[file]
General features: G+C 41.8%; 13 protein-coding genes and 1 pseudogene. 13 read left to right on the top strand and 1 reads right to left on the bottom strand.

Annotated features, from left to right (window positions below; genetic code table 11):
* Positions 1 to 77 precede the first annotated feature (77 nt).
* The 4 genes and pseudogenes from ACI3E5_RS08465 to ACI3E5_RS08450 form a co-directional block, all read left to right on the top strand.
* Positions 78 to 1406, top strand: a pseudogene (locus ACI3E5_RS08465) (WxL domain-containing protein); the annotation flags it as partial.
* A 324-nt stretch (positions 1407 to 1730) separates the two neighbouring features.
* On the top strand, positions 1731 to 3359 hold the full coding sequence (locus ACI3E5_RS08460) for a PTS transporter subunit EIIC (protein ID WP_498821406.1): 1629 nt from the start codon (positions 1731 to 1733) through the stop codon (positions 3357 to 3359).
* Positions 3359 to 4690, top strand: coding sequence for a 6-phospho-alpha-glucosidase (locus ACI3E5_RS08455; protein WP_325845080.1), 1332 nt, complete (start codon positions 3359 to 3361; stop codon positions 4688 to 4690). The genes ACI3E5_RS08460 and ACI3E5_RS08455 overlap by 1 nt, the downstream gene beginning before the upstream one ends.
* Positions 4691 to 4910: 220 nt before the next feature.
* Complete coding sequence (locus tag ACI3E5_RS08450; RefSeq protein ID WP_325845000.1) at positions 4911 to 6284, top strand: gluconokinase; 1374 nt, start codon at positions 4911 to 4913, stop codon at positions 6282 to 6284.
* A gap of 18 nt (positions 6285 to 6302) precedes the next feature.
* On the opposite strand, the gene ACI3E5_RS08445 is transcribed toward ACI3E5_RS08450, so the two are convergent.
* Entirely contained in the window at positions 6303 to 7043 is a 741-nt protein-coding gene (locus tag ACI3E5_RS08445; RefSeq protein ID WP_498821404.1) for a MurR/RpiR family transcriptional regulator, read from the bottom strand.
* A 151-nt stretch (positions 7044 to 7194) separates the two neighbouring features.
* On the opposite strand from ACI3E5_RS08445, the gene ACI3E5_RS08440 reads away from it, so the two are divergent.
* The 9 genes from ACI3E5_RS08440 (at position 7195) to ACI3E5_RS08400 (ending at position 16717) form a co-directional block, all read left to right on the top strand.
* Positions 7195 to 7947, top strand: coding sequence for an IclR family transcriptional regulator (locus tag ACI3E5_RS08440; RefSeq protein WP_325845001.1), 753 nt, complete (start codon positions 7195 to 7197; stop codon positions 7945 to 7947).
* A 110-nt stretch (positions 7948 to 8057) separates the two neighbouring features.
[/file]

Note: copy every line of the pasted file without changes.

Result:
General features: G+C 41.8%; 13 protein-coding genes and 1 pseudogene. 13 read left to right on the top strand and 1 reads right to left on the bottom strand.

Annotated features, from left to right (window positions below; genetic code table 11):
* Positions 1 to 77 precede the first annotated feature (77 nt).
* The 4 genes and pseudogenes from ACI3E5_RS08465 to ACI3E5_RS08450 form a co-directional block, all read left to right on the top strand.
* Positions 78 to 1406, top strand: a pseudogene (locus ACI3E5_RS08465) (WxL domain-containing protein); the annotation flags it as partial.
* A 324-nt stretch (positions 1407 to 1730) separates the two neighbouring features.
* On the top strand, positions 1731 to 3359 hold the full coding sequence (locus ACI3E5_RS08460) for a PTS transporter subunit EIIC (protein ID WP_498821406.1): 1629 nt from the start codon (positions 1731 to 1733) through the stop codon (positions 3357 to 3359).
* Positions 3359 to 4690, top strand: coding sequence for a 6-phospho-alpha-glucosidase (locus ACI3E5_RS08455; protein WP_325845080.1), 1332 nt, complete (start codon positions 3359 to 3361; stop codon positions 4688 to 4690). The genes ACI3E5_RS08460 and ACI3E5_RS08455 overlap by 1 nt, the downstream gene beginning before the upstream one ends.
* Positions 4691 to 4910: 220 nt before the next feature.
* Complete coding sequence (locus tag ACI3E5_RS08450; RefSeq protein ID WP_325845000.1) at positions 4911 to 6284, top strand: gluconokinase; 1374 nt, start codon at positions 4911 to 4913, stop codon at positions 6282 to 6284.
* A gap of 18 nt (positions 6285 to 6302) precedes the next feature.
* On the opposite strand, the gene ACI3E5_RS08445 is transcribed toward ACI3E5_RS08450, so the two are convergent.
* Entirely contained in the window at positions 6303 to 7043 is a 741-nt protein-coding gene (locus tag ACI3E5_RS08445; RefSeq protein ID WP_498821404.1) for a MurR/RpiR family transcriptional regulator, read from the bottom strand.
* A 151-nt stretch (positions 7044 to 7194) separates the two neighbouring features.
* On the opposite strand from ACI3E5_RS08445, the gene ACI3E5_RS08440 reads away from it, so the two are divergent.
* The 9 genes from ACI3E5_RS08440 (at position 7195) to ACI3E5_RS08400 (ending at position 16717) form a co-directional block, all read left to right on the top strand.
* Positions 7195 to 7947, top strand: coding sequence for an IclR family transcriptional regulator (locus tag ACI3E5_RS08440; RefSeq protein WP_325845001.1), 753 nt, complete (start codon positions 7195 to 7197; stop codon positions 7945 to 7947).
* A 110-nt stretch (positions 7948 to 8057) separates the two neighbouring features.